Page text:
The festival is a chance for people to talk to each other, perhaps inquiring about another's religion or maybe just asking simple questions such as where they live and what school their children attend.
"Basic kinds of connection are made," said Harms. "You begin to see that the other is not so strange. You start to appreciate the gifts they've got to offer."
For the last three years at the Interfaith Festival, people have made connections, he said. "It's a whole other thing to chant with the Sikhs - what that means inside of your body - instead of reading a book."
Harms recalls talking to Rabbi Dan Goldblatt several years ago about starting the festival.
"There was this marvelous configuration on the calendar - Ramadan, Rosh Hoshana - all those things fell on the same Sabbath weekend," Harms said. "The energy this has created is, frankly, very unique."
Harms and Goldblatt are both active members of Interfaith - San Ramon Valley, which hosts a thanksgiving celebration each November as well as peace vigils, social action for affordable housing, educational events and other gatherings.
"There are other places on the globe where people of various religions have overlapped but aren't many where they have lived together with a desire to understand each other," said Harms.
He noted that although some in the United States may consider themselves interfaith, how and where it gets expressed can be random, depending on opportunity.
"Lots of people like the idea of interfaith - yeah, we should all get along. But most often it comes down to several Christian congregations and the local rabbi," he said.
The first Interfaith Festival for Families at Peace Lutheran drew about 150 people, Harms recalled, and last year had grown to 300-400.
"There are dialog panels, dancing, chants, the Sufi Dances of Universal Peace. The Sons and Daughters of Orpheus have an incredible drumming crew ... The MA Center on Crow Canyon Road will be doing chanting," he said.
"I wouldn't miss this for the world," said Goldblatt, spiritual leader of Beth Chaim Congregation. "This is a great day - a dream world we all want to live in."
For the past three years, groups have had informational booths and food tables. Something new this year will be making mandalas for the center portion of the Peace Lutheran interfaith mosaic, which was purposely left open for the mandalas to change according to celebrations.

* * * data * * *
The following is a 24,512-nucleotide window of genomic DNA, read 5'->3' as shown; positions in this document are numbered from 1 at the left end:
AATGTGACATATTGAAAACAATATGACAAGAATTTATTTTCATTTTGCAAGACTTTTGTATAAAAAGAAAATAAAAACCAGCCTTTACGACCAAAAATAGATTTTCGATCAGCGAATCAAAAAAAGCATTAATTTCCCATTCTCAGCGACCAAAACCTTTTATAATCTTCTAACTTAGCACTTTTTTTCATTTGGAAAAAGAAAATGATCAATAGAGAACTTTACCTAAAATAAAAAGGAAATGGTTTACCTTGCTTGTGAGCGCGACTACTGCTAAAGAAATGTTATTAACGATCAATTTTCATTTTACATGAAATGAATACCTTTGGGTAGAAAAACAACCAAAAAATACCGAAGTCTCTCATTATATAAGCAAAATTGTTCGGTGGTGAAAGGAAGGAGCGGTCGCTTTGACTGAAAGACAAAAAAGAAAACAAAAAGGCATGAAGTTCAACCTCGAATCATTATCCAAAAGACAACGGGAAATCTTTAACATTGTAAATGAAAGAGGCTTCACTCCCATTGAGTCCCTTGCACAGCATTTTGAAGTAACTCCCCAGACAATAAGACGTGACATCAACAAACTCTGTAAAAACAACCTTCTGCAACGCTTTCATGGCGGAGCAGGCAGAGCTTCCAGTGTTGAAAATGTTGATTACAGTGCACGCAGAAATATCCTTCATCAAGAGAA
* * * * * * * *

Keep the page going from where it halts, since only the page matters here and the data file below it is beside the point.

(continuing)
"There will be a healing mandala, and the Sufis are working on a winged heart," said Harms. "We are drawing together young people from various communities to make a youth mandala."
Peace Lutheran is part of the Evangelical Lutheran Church in America.
"We have found it nothing but enriching to explore faith questions with leaders from other congregations," said Harms. "It sharpens our perspective ... at no time has it been threatening."
"There's a lot at stake," he said. "Exploration of understanding who we are together in this life on this planet is one of the key critical questions of our time. By our unwillingness to understand who 'they' are, we will by default eliminate them, they don't matter."
"You can't hate someone as easily when you know their name," he added.
"We want to stand up and affirm that people of faith bring meaning and purpose into our lives," said Goldblatt, "especially at this time when religion is seen as a source of divisiveness in the world.
"I think there's a common well of the sacred," he continued. "When archeologists start a dig they often find, on a hill, the remains of a church and as they dig down the different strata they find the remains of a mosque, a synagogue. There is a sense of where the sacred is that transcends individual faith traditions."
"Talking with people and being together with others is always a learning experience," he said. "There are different kinds of learning - this is about wisdom of the heart."
Goldblatt compares faiths to different organs: Each is vital for the body to be healthy and whole.
The event begins at 2 p.m. with Rabbi Goldblatt blowing the Shofar. A blessing of the animals takes place during the first hour.
"We come from different places of truth. We honor and educate ourselves and come together, share our own spiritual truth, our own histories," said Goldblatt. "We come together into the universal appreciation of people who struggle with meaning. We have panel discussions and people who share different perspectives. It's a great opportunity to practice compassionate listening, to celebrate the joy of being in the presence of others who come from different backgrounds and faith communities."
There is also a ceremony to call the festival of sharing to an end.
"Everyone leaves with a smile on their face," Goldblatt said. "It's such a joyous day."
Holy Convergence: An Interfaith Festival for Families
What: A celebration of Ramadan (Islam); The Feast of St. Francis (Christian); High Holy Days (Jewish); Divali and Gandhi's Birthday (Hindu); Indigenous People's Day; In Love with Life Season (Buddhist and Bahai); World Communion Sunday (Protestant Christian); Sikh Guru Gadhee
When: 2-5:30 p.m., Sunday, Sept. 28
Where: Peace Lutheran Church, 3201 Camino Tassajara Road, Danville
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